PARIS — Let’s face it. One of the things you don’t expect at an open source party is Microsoft. However, Microsoft is here at the Paris Open World Forum (OWF) and outlined its position on open source through the offices of Frederic Aatz, Director of Interoperability Strategy at Microsoft.

What does that title mean in English? You could describe him as the guy that gets things to work together — which was reflected in his message: Microsoft and open source need to get along.

Microsoft And Open Source

For any open source developers in the US that might be choking on their lunches over that claim, let us reiterate that, yep, this is exactly what he said. Not only that, but no one here seems to be disagreeing with him.

"Microsoft is more and more interested in open source because market pressures are forcing companies to look at it as a way of providing the technologies they need to give them a business edge,” Aatz said.

It’s a logical position to take, given the massive amounts of cash organizations have to pay out now to remain competitive. The question most CEOs or CIOs are asking is how to innovate as economically as possible.

Again, no arguments here, especially when Aatz talked about the costs off developing a mobile or social strategy and the need to deploy technologies or even develop technologies that can help organizations increase business value.

But is this what we expect to hear from Microsoft?

Microsoft’s Open Source Past

It seems Microsoft has moved on from the days when former CEO Steve Ballmer described Linux as a cancer. Ballmer spent years doing his best to treat open source as a scourge, until he finally gave up the reins last year. 

Now Ballmer has left everything but his professional basketball team behind — and Linux is still around. In fact, it’s not going anywhere. And now Microsoft looks like it’s getting all cuddly with it.

Last week, at a Microsoft event promoting its cloud business and future, Ballmer's successor, Satya Nadella, came out and said it: “Microsoft loves Linux.” He followed this up with an interview in Wired magazine, where he said now is the time to put old battles behind.

Learning Opportunities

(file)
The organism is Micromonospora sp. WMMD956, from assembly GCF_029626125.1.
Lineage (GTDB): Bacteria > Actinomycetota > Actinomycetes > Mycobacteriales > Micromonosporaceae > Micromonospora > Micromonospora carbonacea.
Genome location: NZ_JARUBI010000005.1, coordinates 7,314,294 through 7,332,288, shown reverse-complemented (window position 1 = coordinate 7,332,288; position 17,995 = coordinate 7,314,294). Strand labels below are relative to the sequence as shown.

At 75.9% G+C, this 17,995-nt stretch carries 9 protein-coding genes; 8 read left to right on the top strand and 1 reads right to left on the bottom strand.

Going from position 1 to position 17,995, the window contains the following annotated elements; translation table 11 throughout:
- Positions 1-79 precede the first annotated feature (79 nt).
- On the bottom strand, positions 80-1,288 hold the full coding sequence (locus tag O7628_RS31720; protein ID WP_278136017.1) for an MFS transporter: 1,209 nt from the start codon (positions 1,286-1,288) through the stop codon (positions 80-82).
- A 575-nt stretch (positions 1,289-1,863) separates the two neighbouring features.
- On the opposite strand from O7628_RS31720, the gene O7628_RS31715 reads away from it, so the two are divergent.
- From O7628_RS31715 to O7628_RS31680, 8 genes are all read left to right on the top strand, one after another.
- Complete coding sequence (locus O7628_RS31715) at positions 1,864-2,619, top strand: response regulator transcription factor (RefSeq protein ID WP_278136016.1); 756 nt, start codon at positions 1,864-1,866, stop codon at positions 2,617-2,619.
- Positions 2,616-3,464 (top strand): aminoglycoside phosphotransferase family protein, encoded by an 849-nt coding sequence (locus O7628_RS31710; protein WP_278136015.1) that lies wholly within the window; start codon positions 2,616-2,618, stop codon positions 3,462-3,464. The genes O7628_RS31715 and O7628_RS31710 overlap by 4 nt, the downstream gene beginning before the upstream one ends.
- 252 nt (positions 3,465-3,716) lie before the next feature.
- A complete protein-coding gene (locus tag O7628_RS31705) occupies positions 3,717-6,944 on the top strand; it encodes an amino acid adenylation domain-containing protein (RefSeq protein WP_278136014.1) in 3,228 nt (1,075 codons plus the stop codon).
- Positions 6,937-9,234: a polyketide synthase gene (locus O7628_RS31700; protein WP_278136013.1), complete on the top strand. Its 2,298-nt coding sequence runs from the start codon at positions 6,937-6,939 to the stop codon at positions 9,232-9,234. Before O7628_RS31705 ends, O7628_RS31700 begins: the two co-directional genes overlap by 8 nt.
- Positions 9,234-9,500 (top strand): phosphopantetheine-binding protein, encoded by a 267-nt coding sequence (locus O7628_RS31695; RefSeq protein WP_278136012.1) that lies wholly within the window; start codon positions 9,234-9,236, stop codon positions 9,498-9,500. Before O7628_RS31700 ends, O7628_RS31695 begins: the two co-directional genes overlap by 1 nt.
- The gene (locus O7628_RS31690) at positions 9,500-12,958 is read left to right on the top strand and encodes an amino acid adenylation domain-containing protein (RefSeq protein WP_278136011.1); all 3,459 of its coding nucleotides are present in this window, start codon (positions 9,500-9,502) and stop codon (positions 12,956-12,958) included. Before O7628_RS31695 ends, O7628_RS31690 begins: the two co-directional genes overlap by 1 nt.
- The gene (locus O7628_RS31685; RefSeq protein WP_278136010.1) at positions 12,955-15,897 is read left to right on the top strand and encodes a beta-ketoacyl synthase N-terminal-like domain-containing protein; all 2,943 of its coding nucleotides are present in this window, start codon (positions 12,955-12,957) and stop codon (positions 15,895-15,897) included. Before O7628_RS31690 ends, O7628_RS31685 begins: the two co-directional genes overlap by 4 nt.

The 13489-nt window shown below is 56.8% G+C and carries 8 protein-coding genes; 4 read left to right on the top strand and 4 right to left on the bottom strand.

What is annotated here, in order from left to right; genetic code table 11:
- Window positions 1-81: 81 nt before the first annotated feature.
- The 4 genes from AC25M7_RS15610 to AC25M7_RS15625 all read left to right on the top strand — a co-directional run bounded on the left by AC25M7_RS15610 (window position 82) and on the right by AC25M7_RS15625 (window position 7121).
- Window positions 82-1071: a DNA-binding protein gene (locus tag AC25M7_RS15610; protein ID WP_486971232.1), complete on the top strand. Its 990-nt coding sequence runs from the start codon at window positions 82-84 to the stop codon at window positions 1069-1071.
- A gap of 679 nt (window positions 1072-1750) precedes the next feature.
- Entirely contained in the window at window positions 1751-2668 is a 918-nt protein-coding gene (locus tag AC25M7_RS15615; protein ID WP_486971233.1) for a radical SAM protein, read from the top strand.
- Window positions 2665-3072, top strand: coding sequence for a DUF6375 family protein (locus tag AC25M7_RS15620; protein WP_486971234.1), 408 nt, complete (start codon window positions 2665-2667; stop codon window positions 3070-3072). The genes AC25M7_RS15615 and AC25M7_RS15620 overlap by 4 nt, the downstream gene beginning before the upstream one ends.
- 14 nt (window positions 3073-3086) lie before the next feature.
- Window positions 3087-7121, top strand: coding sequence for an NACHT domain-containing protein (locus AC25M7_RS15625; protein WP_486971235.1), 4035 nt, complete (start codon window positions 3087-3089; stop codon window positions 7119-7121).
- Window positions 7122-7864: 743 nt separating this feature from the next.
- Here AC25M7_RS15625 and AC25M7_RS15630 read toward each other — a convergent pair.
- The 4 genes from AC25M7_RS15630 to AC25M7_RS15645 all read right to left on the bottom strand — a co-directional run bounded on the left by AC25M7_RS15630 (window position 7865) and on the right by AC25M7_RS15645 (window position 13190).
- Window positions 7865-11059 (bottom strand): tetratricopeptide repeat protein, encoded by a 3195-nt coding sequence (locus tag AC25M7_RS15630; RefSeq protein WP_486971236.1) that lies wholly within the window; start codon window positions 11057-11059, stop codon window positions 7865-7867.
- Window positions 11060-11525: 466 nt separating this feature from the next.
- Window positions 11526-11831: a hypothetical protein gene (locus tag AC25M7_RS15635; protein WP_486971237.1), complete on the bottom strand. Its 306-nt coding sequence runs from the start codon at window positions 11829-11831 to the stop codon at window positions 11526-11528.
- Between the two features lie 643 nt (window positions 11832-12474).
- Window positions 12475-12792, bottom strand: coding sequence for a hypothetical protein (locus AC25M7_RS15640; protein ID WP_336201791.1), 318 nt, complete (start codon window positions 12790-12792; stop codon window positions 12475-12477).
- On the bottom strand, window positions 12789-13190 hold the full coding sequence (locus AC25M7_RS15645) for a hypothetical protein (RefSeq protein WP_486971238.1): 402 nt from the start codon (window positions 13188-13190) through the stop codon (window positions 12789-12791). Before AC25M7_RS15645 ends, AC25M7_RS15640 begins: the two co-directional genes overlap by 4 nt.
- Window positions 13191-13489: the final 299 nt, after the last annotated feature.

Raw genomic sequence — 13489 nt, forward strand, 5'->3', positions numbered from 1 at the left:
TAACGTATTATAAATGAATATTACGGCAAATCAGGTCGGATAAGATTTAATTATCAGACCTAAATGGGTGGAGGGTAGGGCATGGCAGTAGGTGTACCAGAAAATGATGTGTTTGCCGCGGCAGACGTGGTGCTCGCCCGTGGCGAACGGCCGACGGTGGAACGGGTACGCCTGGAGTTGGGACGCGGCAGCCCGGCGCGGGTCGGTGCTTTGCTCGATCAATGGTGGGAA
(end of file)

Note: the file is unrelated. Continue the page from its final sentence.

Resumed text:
Open Source Future

There are a lot of things Nadella has changed at Microsoft, including the company’s relationship with Linux. Nadella seems to have a nose for good business, as streamlining its business units and getting them to communicate appears to show, as does his faith in the development of Office 365.

Linux is no exception. Azure already supports CoreOS Linux, CentOS, Oracle Linux, SUSE and Ubuntu. Amazon and Google services also run on Linux.

Like we said, it’s just smart money to embrace open source. And that’s pretty much what Aatz said here today. But he stopped short of a full love relationship. What he pictures is a partnership, an idea that doesn’t appear to have taken long to cross the Atlantic from the mother ship.

Collaboration between both worlds is key in order to engage customers for better value for their budget. Mixed environment is the rule and existing world to stay [sic]. Microsoft has been working on interoperability and openness by listening to customers, working with body standards and communities, being open in the cloud by offering major open source language, frameworks and applications,” Aatz added.

Aatz only had eight minutes to sum up the Microsoft position. All speakers here are allotted 15 minutes, but the sessions were running over and Aatz got cut back. But he did well.

Microsoft now loves open source and is prepared to work with open source vendors. Hey, we’re in the city of love here. Anything is possible.

Title image by PreteMoiParis  (Flickr) via a CC BY-NC-SA 2.0 license.